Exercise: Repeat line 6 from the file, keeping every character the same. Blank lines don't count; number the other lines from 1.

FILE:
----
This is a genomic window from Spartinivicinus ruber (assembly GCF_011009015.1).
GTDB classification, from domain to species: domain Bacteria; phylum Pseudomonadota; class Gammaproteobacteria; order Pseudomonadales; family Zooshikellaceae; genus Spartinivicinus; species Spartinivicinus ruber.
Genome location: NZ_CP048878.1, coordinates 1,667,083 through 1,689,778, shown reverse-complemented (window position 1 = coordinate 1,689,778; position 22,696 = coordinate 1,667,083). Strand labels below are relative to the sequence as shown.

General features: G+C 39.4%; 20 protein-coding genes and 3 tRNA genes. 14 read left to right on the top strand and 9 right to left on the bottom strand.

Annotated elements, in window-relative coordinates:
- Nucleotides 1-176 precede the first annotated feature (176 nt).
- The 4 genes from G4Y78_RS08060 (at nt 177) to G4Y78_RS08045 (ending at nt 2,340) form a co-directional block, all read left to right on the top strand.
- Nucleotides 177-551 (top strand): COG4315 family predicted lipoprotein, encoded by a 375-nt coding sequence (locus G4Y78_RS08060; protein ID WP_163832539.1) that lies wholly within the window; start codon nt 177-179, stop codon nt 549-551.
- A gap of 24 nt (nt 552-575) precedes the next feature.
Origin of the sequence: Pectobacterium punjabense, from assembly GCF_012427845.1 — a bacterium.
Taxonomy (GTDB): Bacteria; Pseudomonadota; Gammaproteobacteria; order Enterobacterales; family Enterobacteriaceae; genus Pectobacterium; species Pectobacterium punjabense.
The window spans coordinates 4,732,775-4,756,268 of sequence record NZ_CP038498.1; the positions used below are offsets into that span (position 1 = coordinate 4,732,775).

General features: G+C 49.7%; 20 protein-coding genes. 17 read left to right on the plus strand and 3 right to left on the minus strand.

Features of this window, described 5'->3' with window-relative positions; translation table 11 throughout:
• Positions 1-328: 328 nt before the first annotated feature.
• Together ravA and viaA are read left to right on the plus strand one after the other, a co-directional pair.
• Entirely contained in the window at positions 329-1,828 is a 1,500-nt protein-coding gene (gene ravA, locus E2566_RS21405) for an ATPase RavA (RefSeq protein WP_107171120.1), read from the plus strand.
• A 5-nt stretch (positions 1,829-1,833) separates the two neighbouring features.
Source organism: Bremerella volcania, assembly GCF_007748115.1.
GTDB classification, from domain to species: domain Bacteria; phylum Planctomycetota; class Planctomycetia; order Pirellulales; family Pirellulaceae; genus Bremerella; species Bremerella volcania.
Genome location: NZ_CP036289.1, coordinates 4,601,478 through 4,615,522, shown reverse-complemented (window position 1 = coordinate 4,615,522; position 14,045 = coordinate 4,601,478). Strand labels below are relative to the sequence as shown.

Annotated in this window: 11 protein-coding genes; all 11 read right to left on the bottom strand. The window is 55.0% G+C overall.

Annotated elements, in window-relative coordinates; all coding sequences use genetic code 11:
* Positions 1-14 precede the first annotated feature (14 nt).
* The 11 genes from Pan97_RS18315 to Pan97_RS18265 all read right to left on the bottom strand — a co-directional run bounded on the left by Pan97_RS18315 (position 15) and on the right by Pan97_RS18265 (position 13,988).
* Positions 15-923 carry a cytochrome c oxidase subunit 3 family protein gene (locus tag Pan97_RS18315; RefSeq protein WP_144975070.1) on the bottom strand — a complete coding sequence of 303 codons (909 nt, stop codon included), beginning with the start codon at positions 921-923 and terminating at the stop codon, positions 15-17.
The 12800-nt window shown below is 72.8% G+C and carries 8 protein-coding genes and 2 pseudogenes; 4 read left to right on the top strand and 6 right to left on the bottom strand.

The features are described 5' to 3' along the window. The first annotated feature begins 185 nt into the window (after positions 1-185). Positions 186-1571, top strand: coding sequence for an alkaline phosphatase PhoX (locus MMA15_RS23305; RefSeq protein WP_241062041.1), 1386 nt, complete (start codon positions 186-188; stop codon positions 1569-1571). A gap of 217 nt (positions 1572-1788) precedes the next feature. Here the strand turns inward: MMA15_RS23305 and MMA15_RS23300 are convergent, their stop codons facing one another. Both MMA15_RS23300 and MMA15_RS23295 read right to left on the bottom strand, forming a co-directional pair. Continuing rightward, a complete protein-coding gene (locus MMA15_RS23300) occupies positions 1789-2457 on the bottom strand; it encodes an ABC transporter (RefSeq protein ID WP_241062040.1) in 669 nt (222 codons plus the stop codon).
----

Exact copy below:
- Nucleotides 1-176 precede the first annotated feature (176 nt).